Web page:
Higher Education in Brief
Pell Grants: Maintains the current maximum award ($5,730).
Income-Based Repayment: Caps loan payments to 15 percent of discretionary income and forgives loan balance after 25 years.
Stafford Loans: Eliminates the subsidy for interest costs that accrue while students are in school.
The Pell Grant program is on an unsustainable course. Costs have skyrocketed in recent years, from $16.1 billion in fiscal year 2008 to an estimated $26.5 billion in fiscal year 2015. And on the current path, the program will face a shortfall in fiscal year 2017.
But the President continues to make promises he can’t keep: His budget doesn’t fully fund Pell past 2018, so the program could face large cuts in grant amounts, eligibility standards, or both in the near future.
By contrast, the House-passed budget maintains the current maximum award, $5,730, for the next ten years and puts Pell on a sustainable path, so students and their families have the security they need to plan for college.
The administration’s current, accelerated income-based-repayment plan caps a borrower’s loan repayments at 10 percent of his or her discretionary income and forgives the loan balance after 20 years.
Just four years ago, Congress made this program more generous, before the program was even three years old—and before it had even shown results. Moreover, the administration’s accelerated expansions could disproportionately benefit high-income borrowers who were graduate and professional students.
Both parties understand the current system is in need of reform: The President’s budget request includes proposals to ensure “high-income, high-balance borrowers pay an equitable share of their earnings as their income rises,” and suggests colleges may be taking advantage of federal loan-repayment programs to increase student debt.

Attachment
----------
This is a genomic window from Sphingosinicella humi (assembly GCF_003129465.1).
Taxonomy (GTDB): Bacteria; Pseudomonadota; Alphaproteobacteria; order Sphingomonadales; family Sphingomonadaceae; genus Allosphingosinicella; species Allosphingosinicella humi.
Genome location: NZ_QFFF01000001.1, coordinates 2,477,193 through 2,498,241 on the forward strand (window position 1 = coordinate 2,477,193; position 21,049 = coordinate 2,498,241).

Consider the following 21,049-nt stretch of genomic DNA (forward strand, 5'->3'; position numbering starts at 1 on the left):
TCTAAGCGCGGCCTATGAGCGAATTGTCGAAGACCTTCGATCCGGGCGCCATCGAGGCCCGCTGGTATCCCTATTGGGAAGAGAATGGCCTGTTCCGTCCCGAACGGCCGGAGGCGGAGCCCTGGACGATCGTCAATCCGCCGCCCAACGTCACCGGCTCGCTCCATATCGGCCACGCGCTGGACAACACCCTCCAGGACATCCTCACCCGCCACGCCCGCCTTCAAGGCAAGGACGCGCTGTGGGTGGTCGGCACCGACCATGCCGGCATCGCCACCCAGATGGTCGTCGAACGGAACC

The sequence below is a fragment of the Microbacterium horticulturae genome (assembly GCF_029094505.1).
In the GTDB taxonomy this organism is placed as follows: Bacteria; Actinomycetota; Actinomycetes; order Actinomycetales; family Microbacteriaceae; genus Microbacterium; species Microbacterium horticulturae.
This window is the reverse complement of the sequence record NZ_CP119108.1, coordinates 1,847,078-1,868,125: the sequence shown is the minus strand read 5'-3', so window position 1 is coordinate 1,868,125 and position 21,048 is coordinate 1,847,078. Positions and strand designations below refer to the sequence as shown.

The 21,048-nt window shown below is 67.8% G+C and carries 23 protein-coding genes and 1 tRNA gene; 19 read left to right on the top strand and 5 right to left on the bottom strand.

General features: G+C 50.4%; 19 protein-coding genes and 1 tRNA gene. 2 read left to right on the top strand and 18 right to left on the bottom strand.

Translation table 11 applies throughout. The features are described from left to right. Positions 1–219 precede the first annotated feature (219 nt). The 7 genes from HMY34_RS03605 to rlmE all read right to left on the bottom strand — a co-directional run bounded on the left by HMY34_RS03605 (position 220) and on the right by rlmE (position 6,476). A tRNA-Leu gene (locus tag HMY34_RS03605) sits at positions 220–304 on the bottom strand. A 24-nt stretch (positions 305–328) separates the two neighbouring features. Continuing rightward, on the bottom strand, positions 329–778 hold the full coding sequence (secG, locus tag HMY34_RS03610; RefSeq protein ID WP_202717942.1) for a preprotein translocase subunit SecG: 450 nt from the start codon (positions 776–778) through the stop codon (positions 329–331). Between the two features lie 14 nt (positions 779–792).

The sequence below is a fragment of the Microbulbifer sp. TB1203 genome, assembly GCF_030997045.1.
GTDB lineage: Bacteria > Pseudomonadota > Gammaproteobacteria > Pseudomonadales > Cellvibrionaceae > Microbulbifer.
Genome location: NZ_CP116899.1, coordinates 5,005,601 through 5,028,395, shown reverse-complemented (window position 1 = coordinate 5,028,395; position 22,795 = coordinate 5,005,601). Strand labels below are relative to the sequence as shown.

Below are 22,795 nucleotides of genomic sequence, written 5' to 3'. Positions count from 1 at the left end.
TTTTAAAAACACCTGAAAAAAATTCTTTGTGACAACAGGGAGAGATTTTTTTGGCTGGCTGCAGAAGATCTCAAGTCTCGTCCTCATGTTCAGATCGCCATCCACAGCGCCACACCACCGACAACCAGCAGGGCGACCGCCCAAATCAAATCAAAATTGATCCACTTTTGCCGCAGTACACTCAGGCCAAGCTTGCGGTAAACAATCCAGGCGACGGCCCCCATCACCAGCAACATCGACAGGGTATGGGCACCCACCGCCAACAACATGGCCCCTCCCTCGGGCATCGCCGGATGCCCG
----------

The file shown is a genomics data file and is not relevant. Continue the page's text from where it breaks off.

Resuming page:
Congress should make sure a program is working before expanding it. This budget provision restores the program to its original intent.
Interest doesn’t accrue on subsidized Stafford loans while a student is in school or deferment. Interest does, however, accrue on unsubsidized Stafford loans.
The President’s Fiscal Commission found there is “no evidence that eliminating in-school interest is critical to [the amount a student owes at the completion of their studies] or to individual matriculation.” And because the subsidy manifests as a lower repayment amount over the duration of the loan, it is in effect yet another (fairly opaque) repayment plan. The College Board’s Rethinking Student Aid study group also has argued for “eliminating the distinction between subsidized and unsubsidized Stafford loans.”
The House-passed budget does not require students to pay interest when they are in school. Rather, federal loans taken out beginning July 1, 2015, would begin accruing interest once they are disbursed, just like unsubsidized Stafford loans today. And like unsubsidized Stafford loans, borrowers would be able to pay the interest that accrued on their loans before they entered repayment if they so chose. Otherwise, the interest would be added to the loan principal, which students would begin to pay back when they entered the repayment period.
The President has tried to limit the in-school interest subsidy in the past.
In 2012, the administration proposed to limit the subsidy to 150 percent of program length, and that proposal became law as part of the Moving Ahead for Progress in the 21st Century Act, a transportation bill.,
The administration also recommended the elimination of interest subsidies for graduate students in its fiscal year 2012 budget. This proposal became law as part of the Budget Control Act.
In addition, the Consolidated Appropriations Act of 2012 eliminated interest subsidies during the six-month “grace period” after graduation.
In short, eliminating the in-school interest subsidy is a commonsense reform with bipartisan roots that could put the Stafford Loan program on a more sustainable path.